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Infrastructure blog

Planning reforms for connecting infrastructure and housing: how do they stack up?

20 March 2020

With recent government announcements on planning reform and the National Infrastructure Commission publishing a report on housing, we look at what this could mean for the integrated delivery of infrastructure and housing.

Planning reforms for connecting infrastructure and housing: how do they stack up?
The Government's housing strategy will be published alongside the Spending Review. Image credit: Shutterstock

On 12 March, the Housing Secretary outlined his department’s plans for planning reform.

One of the headline reforms is better utilisation of brownfield land to integrate existing infrastructure with housing. This forms part of a package of measures, including £400 million of investment to work with local and combined authorities to regenerate brownfield sites, the creation of a ‘brownfield map’, and a call for proposals on building homes above transport hubs.

The latter will likely see an expansion of permitted development (PD) rights, which do not require developer contributions from mechanisms such as section 106 or the Community Infrastructure Levy. While better utilising existing infrastructure to deliver new homes is to be lauded, it’s also important for the infrastructure requirements of those developments to be properly assessed and costed for.

Long-term strategic planning

The proposals also contained details on a new spatial framework for the Oxford-Cambridge Arc, giving certainty to businesses and developers in the region about where new housing and employment will be delivered until 2050. This move helps support planning for the right infrastructure to meet social, environmental and economic needs.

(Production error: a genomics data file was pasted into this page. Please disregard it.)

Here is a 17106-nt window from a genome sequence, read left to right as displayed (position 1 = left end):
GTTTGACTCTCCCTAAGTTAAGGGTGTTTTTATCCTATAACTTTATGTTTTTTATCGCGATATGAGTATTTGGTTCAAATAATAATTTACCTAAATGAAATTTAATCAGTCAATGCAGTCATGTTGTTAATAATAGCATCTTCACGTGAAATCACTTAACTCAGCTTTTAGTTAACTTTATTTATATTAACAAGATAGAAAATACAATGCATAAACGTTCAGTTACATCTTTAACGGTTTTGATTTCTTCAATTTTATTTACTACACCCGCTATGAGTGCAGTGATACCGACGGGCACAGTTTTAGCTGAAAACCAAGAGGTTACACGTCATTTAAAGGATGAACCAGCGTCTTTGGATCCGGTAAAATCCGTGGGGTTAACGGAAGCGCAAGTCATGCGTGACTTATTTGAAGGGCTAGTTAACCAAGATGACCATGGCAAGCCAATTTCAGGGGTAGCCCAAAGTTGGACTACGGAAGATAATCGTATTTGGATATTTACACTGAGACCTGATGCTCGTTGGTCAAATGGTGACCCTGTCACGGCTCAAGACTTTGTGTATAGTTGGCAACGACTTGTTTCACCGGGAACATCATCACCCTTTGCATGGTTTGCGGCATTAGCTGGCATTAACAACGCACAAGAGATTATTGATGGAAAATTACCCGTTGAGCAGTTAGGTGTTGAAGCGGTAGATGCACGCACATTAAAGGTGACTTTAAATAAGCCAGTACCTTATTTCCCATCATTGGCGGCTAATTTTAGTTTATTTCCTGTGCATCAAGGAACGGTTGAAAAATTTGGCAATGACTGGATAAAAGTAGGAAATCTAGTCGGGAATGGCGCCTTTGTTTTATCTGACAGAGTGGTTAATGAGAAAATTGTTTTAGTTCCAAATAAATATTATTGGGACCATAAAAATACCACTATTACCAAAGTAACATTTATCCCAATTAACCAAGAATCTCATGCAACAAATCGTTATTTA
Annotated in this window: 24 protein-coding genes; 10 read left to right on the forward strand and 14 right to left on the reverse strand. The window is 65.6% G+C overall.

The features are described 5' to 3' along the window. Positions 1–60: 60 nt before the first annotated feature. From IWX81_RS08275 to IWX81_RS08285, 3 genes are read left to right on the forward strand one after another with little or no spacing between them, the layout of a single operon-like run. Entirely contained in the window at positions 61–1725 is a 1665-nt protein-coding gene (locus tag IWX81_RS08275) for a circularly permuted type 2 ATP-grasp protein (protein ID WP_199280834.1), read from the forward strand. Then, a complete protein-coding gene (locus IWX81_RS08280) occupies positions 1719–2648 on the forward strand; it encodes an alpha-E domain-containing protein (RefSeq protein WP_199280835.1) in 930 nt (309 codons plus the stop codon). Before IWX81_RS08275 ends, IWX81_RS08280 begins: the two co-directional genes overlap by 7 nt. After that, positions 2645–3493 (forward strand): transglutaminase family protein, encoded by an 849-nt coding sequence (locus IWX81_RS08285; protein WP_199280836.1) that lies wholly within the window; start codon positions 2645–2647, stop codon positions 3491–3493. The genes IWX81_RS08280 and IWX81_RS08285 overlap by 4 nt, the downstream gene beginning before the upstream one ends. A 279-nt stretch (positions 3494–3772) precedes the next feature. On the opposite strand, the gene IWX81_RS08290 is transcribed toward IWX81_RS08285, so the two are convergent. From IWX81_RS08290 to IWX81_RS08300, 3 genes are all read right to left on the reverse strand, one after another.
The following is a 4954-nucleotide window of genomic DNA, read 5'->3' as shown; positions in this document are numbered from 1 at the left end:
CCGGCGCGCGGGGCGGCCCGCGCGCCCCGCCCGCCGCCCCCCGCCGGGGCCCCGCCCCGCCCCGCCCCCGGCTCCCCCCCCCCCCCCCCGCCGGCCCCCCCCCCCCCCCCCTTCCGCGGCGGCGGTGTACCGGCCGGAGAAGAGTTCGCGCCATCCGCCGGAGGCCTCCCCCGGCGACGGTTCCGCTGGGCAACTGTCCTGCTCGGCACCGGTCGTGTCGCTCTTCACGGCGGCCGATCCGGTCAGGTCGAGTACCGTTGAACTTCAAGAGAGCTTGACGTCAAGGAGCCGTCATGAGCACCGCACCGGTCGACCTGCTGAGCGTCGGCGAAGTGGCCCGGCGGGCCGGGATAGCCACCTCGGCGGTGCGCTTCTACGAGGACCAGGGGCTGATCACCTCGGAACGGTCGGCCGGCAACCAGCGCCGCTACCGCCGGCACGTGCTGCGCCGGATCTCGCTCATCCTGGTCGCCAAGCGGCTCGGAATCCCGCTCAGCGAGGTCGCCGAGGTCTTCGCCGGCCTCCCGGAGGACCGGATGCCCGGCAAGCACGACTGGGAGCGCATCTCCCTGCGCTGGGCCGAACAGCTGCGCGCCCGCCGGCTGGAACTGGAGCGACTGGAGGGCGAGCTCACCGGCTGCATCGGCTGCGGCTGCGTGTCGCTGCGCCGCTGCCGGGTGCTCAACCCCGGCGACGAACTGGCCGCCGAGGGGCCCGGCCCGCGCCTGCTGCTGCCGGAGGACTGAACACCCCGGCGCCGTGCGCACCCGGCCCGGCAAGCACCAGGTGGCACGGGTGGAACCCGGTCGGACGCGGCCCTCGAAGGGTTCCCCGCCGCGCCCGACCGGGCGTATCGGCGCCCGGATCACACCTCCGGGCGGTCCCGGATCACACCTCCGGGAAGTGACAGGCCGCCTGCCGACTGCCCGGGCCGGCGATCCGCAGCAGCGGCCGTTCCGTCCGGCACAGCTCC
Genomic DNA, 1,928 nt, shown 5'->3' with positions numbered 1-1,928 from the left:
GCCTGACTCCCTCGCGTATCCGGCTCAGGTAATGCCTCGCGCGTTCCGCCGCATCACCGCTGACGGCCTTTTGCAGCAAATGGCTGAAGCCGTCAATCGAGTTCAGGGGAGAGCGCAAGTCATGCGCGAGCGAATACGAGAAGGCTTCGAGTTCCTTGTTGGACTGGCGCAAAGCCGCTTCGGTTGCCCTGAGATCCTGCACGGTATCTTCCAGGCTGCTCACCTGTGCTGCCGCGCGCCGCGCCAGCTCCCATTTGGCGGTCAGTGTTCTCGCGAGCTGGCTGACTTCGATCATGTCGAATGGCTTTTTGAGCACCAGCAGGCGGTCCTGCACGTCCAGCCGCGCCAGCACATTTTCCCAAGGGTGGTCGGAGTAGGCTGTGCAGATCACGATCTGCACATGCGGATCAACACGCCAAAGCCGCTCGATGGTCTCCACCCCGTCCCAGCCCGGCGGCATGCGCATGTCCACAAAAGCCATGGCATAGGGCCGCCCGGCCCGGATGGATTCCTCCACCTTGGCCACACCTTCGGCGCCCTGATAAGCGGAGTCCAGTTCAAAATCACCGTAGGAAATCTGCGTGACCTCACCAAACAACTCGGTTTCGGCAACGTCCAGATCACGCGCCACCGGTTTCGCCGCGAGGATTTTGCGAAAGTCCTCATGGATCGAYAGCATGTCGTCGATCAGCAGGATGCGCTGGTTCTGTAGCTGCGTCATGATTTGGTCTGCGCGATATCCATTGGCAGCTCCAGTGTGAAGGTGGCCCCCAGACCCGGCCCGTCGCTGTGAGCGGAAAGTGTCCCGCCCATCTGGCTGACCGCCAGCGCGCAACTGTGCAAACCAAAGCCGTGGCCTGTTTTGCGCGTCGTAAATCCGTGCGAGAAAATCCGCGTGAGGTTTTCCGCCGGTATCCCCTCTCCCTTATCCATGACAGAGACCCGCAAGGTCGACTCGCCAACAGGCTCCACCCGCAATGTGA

The idea of a spatial framework aligns with ICE’s call in our 2019 State of the Nation report for long-term, evidence-led regional infrastructure strategies to be developed, and we would be keen to see this approach rolled out to other areas of the country.

In light of the recent floods across the country, the government also committed to review policies for building in areas at risk of flooding, assessing whether current protections in the National Planning Policy Framework are enough and if further reform is needed.

While these initial plans are light on detail, further aspects will be outlined in the government’s Planning White Paper, due out in the spring,as well as a newly announced housing strategy that will be published alongside the Spending Review.

Regulatory change

A day after the Housing Secretary’s announcement, the National Infrastructure Commission (NIC) released a report on how infrastructure can drive the efficient delivery of new housing. Specifically, the report focuses on utilities and looks at how legal, regulatory and governance frameworks can better enable the effective delivery of infrastructure needed for new communities.

The NIC identify that the risk appetite of infrastructure providers, motivated by regulatory frameworks, creates a barrier to integrated infrastructure and housing provision. This is something ICE also looked at in last year’s State of the Nation report, calling for regulators to build greater flexibility into the utilities’ regulated asset base model so that infrastructure for housing developments can be provided outside of price control periods. An ICE report exploring this in further detail is due out soon.

On the topic of utilities, earlier this week the Culture Secretary announced that the government will legislate to ensure new build homes are built with gigabit-speed broadband. While no firm date for this policy was announced, it will mean developers are legally required to install gigabit-speed broadband from the outset and ensure broadband companies are engaged as early in the process as possible. Placing infrastructure front and centre to new developments in ways such as this is vital.

  • David Hawkes, head of policy at ICE